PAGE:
Finding a Homestead by Canoe
Experienced canoe carvers and navigators from the Puyallup Tribe had much to teach non-Native settlers, including Job Carr. Early settlers quickly learned the importance of having a canoe for transportation. In 1864, Job spent 5 months navigating around Puget Sound to find the place where he would settle.
The canoe model at the Museum is a scale-sized model with a Salish design, built and installed for the public's enjoyment.
The Douglas Fir forests surrounding Commencement Bay were thick, growing right down to the water’s edge. Since the only practical way to search was by water, he went along with a group of men from the Reservation (occupying land near where the Emerald Queen Casino is now located) on a Christmas Day fishing trip in 1864.
“Mr. Billings telling me there were several nice places along the shore of the bay, as we went along in our canoe. When we came opposite where Old Tacoma now stands, I raised on my feet and exclaimed ‘Eureka, Eureka’ and told my companions there was my claim.
However, before making a permanent settlement, I procured a canoe and spent five months in exploring - up and down the sound - every bay and nook from Olympia to the Snohomish River: the shore lines, facilities for wharfage, anchorage, protection of harbors, inlets and outlets, etc. Then I would go ashore and climb through the brush and examine the land approaches and surroundings, etc., etc." -- Job Carr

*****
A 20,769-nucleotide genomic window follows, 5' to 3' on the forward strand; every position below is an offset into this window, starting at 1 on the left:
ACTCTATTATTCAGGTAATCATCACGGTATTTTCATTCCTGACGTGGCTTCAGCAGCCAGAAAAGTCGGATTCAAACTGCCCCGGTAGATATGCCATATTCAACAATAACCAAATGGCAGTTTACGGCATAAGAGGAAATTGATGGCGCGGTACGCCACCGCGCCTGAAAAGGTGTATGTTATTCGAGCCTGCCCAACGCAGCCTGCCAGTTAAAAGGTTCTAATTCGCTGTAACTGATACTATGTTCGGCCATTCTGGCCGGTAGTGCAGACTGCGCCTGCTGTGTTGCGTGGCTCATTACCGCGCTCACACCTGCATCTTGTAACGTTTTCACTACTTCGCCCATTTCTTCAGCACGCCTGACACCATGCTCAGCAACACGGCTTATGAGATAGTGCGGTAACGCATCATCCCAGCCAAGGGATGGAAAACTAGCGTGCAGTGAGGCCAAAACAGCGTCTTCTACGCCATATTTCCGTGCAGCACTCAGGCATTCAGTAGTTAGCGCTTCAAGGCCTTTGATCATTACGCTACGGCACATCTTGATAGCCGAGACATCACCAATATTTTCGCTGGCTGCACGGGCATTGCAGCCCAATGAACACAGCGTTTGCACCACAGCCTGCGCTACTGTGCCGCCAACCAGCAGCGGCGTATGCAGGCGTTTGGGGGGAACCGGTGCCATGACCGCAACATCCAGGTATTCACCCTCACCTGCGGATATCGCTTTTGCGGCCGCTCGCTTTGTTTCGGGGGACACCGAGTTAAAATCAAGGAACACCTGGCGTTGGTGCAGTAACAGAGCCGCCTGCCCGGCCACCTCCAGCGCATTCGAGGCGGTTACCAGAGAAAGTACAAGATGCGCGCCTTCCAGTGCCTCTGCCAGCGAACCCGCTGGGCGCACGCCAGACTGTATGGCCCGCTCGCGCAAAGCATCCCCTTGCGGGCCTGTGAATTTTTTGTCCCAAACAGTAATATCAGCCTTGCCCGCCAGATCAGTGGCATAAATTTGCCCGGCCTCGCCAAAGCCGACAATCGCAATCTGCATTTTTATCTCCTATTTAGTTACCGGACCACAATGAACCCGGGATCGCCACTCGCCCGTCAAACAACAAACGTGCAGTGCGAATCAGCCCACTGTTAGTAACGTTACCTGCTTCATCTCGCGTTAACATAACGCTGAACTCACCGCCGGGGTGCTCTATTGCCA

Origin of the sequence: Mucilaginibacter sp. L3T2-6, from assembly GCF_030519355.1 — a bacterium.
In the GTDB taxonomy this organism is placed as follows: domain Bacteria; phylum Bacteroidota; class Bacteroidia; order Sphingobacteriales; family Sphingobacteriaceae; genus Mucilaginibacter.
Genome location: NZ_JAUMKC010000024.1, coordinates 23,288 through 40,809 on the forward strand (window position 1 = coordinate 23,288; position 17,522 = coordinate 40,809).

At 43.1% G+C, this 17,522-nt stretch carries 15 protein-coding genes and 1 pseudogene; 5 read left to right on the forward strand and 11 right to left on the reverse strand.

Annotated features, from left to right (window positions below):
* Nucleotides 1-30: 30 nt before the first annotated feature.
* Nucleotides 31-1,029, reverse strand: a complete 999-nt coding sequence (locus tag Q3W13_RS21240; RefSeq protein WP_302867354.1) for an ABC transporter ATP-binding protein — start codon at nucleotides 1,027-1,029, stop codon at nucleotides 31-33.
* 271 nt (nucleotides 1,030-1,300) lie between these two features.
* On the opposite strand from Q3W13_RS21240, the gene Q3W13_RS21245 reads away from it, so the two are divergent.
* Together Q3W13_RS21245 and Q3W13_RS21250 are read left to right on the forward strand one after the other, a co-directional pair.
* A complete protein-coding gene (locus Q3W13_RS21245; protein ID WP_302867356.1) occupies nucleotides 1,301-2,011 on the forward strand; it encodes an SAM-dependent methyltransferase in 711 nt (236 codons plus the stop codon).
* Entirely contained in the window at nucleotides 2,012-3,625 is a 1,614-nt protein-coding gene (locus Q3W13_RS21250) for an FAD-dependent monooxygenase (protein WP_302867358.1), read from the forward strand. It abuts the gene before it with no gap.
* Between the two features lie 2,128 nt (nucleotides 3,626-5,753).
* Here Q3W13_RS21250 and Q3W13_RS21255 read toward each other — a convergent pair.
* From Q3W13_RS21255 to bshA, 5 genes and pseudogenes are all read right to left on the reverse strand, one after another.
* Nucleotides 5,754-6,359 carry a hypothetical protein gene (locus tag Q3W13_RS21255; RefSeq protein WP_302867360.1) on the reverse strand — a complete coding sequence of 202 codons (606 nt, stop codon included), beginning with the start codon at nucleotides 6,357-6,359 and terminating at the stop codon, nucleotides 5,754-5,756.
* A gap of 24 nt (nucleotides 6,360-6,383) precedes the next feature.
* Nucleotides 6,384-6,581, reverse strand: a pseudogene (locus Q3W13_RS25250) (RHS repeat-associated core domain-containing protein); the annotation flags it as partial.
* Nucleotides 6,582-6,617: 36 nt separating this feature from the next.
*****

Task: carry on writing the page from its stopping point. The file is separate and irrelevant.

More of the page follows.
At the time Job Carr arrived in the area in 1864, the early foot trails that connected his homestead site to Olympia, Steilacoom and Puyallup tribal lands had been supplemented with horse and ox cart paths. Still, travel over land was difficult under good conditions and near impossible in the mud during the rainy season. Travel by water was far easier in almost any weather.
The Carr’s quickly procured canoes for their own use. Both Anthony and Howard Carr (Job’s sons) mention canoe travel in their journals. One canoe was even named – “The Red, White and Blue.” Howard mentions pulling this canoe out of the water to paint it in 1867. The canoe's colors may have been chosen in tribute to the Carr family's service in the Union Army, prior to homesteading on Commencement Bay.
Northwest native canoe interiors were often painted oxide red.
The use of Puget Sound as a waterway was an integral part of the family's livelihood. A trip from Job's cabin to the mouth of the Puyallup River took about 20 minutes. In his diaries, Anthony Carr talks about his travels on the sound, especially trips between Old Town and Steilacoom - approximately 15 miles or 3 hours one way when weather was favorable. Anthony made this trip regularly as Tacoma’s first postal carrier. Many of Anthony’s entries talk about the rough and “heavy sea” that made for difficult travel on the sound during the winter months, including several “swamping” incidents that left him stranded.
Unfortunately, there are no records as to the type of canoe the Carr’s used on the sound. From Anthony’s descriptive entries, it was most likely similar to Coast Salish style canoe – a typical model used in the Pacific Northwest’s inner waters including Puget Sound. These utilitarian canoes were similar in style to the “one-man” or fishing canoe because they were small enough to be handled by one person but similar in form to larger dugout canoes.
The museum's canoe replica was installed in 2010 and quickly became a favorite local landmark for Tacoma children and families.
Canoe travel by settlers, however, was not long lived. It was only six year between Carr's claim and the 1870 advent of stagecoach travel to Olympia, as well as the arrival of regular steamship service on Commencement Bay.
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